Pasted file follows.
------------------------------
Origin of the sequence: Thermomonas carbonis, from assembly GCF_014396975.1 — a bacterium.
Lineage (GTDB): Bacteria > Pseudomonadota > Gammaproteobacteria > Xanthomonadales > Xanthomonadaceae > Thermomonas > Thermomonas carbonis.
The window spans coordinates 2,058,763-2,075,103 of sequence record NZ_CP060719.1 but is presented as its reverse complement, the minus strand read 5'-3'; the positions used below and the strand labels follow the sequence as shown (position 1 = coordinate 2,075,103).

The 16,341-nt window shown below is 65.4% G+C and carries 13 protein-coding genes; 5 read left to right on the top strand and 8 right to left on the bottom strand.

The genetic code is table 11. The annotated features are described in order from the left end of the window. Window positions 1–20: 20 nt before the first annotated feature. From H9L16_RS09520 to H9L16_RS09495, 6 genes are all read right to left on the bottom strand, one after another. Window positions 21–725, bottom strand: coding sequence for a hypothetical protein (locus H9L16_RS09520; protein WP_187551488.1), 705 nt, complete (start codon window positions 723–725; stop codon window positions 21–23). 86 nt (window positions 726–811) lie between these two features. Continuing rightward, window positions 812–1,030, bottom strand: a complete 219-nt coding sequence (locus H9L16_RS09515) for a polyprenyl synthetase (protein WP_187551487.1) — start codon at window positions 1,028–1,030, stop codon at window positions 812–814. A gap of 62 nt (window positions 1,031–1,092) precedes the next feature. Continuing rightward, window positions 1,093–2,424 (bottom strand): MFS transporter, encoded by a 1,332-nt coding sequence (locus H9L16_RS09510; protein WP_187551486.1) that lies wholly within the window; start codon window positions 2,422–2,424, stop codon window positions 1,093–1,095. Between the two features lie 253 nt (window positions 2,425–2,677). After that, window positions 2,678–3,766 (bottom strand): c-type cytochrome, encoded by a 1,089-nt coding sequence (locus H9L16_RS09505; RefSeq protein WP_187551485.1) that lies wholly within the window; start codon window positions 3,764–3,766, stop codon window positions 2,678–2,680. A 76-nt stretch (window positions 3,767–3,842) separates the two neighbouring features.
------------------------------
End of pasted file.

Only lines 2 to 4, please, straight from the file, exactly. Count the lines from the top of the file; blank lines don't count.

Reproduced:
Lineage (GTDB): Bacteria > Pseudomonadota > Gammaproteobacteria > Xanthomonadales > Xanthomonadaceae > Thermomonas > Thermomonas carbonis.
The window spans coordinates 2,058,763-2,075,103 of sequence record NZ_CP060719.1 but is presented as its reverse complement, the minus strand read 5'-3'; the positions used below and the strand labels follow the sequence as shown (position 1 = coordinate 2,075,103).

The 16,341-nt window shown below is 65.4% G+C and carries 13 protein-coding genes; 5 read left to right on the top strand and 8 right to left on the bottom strand.